Hassan Rouhani awaits Vladimir Putin
By Vestnik Kavkaza
In the middle of August the President of Russia will visit Iran. The President's press secretary Dmitry Peskov told Vestnik Kavkaza that the execute date of the visit hasn’t been determined yet, but preparations were underway. Vestnik Kavkaza interviewed Russian experts who believe that Vladimir Putin has a lot to talk about with the new Iranian president Hassan Rouhani.
According to the head of the Center of Socio-Political Studies, Vladimir Yevseyev, “the main goal of the visit is building relations with the new president Hassan Rouhani. Speaking about political issues, first of all they will discuss the problem with the S-300 missile complexes. At the moment, Iran is appealing to a court, trying to get $4 billion from Russia. It is not only because Russia didn’t implement the contract on S-300 exports, but also because Moscow didn’t fulfil a series of contracts in the mid-1990s. This problem prevents development of bilateral relations. Russia thinks it can be fixed by exporting the S-300 missile complex “Antaeus 2500.” Technically this complex cannot be included in the contract signed by Dmitry Medvedev. Export of the complexes is interesting for Iran itself, because they are more about missile defense, than about air defense. So such a solution is acceptable.”
Moreover, Yevseyev thinks that Putin and Rouhani will have to discuss the problem of construction of power reactors with a capability of no less than 1 GW on two free sites at the Bushehr Atomic Power Station: “A lot will depend on whether Iran is ready to pay real money or if it will be a credit from the Russian Federation.”
As for acute political issues, Yevseyev mentions “the problem of Syria, where our positions coincide; Egypt, where our positions are different; Afghanistan and Iraq, where our positions are largely similar. Thus, it could be the first official visit by the President of Russia to the Islamic Republic of Iran, because the visit which took place in 2007 was undertaken within Russia’s participation in an international conference. I think if at least the problem of the $4 billion is to be settled, the visit will be successful.”
According to the head of the Middle East Institute, Yevgeny Satanovsky, the main topic of the Russian-Iranian agenda is still the nuclear program: “Of all the negotiators, Russia has the closest relations with Tehran. Moreover, we have the problem of military supplies and Iran’s lawsuit for $4 billion. There are plenty of issues which can be discussed by Vladimir Putin.” Satanovsky likes the new president of Iran because “the former was too brutal and caused many problems for relations between Iran and the rest of the world; and it was difficult to work with him. The new one at least smiles.”
The senior scientist of the Oriental Studies Institute of the RAS, political scientist Vladimir Sazhin thinks that Putin “uses this visit as an opportunity to meet the Supreme Leader of Iran. Iran is a very important country, without which regional problems cannot be discussed; the country influences the Israeli-Palestinian problem, the problem of Lebanon, I mean Hezbollah, the problem of Iraq, the problem of Afghanistan, and of course the problem of the Caucasus, as one can say that Iran is a Caucasus country. Iran also influences the security of the Persian Gulf. Of course Syria will be discussed.” As well as his colleagues, Sazhin thinks that the nuclear problem will be the main topic of the discussion.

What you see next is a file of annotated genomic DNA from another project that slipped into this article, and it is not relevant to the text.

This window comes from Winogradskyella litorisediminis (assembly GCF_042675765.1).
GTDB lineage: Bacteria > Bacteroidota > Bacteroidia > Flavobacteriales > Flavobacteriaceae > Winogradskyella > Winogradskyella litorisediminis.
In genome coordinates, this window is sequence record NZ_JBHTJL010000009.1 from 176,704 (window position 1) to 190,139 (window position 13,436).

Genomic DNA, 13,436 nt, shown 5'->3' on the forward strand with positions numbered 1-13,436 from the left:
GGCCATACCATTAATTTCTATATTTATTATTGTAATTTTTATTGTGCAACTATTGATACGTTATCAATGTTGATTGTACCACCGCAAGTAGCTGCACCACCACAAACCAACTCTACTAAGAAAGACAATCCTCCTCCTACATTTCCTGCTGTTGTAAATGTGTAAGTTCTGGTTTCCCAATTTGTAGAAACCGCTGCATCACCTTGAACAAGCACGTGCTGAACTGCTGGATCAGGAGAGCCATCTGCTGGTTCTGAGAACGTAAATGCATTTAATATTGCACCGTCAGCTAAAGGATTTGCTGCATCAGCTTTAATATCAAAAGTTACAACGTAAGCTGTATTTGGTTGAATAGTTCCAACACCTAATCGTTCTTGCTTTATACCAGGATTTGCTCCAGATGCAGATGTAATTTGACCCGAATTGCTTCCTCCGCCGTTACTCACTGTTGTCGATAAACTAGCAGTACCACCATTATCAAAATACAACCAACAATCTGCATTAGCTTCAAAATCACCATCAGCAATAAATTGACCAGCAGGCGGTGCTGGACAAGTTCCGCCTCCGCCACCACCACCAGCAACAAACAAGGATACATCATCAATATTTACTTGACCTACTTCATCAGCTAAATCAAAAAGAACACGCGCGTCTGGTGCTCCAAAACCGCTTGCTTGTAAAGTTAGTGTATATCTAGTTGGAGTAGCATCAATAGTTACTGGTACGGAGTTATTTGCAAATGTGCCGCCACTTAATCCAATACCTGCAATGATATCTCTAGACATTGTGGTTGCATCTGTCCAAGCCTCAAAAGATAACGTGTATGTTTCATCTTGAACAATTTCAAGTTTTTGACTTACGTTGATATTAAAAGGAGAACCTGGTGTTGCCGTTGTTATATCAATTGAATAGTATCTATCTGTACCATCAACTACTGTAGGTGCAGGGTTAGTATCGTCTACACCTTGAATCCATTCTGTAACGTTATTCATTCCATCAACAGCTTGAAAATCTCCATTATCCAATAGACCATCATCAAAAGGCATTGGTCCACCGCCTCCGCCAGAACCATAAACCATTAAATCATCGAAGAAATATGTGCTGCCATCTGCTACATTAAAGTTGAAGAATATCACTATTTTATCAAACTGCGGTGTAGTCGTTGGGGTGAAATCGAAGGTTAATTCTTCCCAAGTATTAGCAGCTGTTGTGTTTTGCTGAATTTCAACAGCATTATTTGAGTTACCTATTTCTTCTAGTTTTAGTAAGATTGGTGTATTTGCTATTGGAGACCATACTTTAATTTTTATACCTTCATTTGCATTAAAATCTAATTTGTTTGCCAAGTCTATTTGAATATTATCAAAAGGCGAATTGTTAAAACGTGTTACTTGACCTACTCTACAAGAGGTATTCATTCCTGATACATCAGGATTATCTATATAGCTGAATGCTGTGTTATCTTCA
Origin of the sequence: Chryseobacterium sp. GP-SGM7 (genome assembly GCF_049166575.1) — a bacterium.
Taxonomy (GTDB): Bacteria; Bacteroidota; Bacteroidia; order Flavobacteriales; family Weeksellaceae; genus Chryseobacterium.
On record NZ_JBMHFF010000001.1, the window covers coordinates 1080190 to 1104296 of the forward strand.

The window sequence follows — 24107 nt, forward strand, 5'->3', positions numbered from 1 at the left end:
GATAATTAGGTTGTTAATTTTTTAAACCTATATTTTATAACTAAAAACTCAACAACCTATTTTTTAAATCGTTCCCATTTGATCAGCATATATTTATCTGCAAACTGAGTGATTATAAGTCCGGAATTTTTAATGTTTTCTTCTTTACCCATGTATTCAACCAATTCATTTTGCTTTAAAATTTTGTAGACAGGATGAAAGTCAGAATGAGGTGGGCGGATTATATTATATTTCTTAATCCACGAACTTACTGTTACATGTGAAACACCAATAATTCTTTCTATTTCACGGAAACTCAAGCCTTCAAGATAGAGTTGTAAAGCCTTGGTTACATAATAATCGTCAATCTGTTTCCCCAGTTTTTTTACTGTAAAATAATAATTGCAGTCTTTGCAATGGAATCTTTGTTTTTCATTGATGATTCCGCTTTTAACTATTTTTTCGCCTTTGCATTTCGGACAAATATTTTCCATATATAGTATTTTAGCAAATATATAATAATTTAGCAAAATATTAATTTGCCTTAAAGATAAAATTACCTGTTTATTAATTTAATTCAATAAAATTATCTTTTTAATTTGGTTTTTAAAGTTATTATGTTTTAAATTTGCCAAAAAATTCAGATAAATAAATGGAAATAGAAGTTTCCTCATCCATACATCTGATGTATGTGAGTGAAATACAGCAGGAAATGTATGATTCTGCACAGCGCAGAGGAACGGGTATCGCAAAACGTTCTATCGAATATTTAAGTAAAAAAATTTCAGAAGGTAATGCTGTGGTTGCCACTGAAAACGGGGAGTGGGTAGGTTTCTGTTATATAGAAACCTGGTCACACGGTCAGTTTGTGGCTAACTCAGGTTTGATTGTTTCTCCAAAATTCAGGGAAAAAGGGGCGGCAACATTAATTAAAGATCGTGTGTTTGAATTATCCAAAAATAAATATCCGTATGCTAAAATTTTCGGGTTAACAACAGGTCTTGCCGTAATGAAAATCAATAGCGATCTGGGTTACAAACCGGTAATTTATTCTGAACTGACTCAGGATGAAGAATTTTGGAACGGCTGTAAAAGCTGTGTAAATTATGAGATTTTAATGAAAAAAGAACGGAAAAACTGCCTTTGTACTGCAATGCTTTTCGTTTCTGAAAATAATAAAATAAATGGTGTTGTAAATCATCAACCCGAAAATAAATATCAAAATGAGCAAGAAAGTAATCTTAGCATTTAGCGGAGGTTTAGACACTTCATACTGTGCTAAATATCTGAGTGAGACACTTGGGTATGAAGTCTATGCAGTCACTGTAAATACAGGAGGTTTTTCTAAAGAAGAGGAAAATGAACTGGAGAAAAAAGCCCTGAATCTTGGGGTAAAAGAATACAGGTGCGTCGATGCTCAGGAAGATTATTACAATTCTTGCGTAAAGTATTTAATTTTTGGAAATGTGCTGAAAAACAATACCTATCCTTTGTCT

At the same time, one of the serious problems of Russian-Iranian relations is the Caspian Sea.
“The fourth summit of the Caspian states should take place this year. Ahead of it, it is too early to speak about any progress,” Vladimir Yevseyev thinks. “They can only specify their positions, because Iran treats the problem of the Caspian Sea and its status firmly. It seems that Hassan Rouhani can take a less strict position. Maybe agreement on approaches is possible here. We should realize that there is not much time before the visit. It is impossible to prepare any serious treaties in this time. The point is in settling the problems which have accrued and that prevent development of bilateral relations. In fact, the real position of Iran on the Caspian Sea will be determined during the fourth summit of the Caspian states. It will take place in Russia.”
Yevgeny Satanovsky thinks the problem of the Caspian Sea is hard to solve: “No reasonably sober Russian president will reject control over the Caspian Sea, the surface and bottom, which is required by the Soviet-Iranian treaty. No Iranian president will refuse 20% of the Caspian Sea. Remember Zhvanetsky: “Madam, why does everybody sell candies for 10 cents, but you – for 20 cents?” – “Because 20 is bigger.” In this situation Russia, Kazakhstan and Azerbaijan stand for one position; Iran stands for the other position; Turkmenistan is between us and Iran. As the Iranian option promises more benefits for Ashkhabad, sometimes it supports Iran. When it needs our gas, it supports our position. But the problem is too serious to discuss. I don’t think Vladimir Putin loves Iran so much that he would be ready to give up a significant part of the Russian sector of the Caspian Sea with its gas and oil, not mentioning the political importance of the step. Then, why don’t we give the Kurils to Japan?”
However, Vladimir Sazhin thinks that it is necessary to discuss the Caspian problem: “There is an opinion that Putin will arrive in Iran through the Caspian path, i.e. by ship to Port Anzali and from there to Tehran. The Caspian issue is very important. The states involved are interested in settling the problem. The views of Russia and Iran are different on some aspects, including the division of the Caspian Sea. There is a lot to discuss.”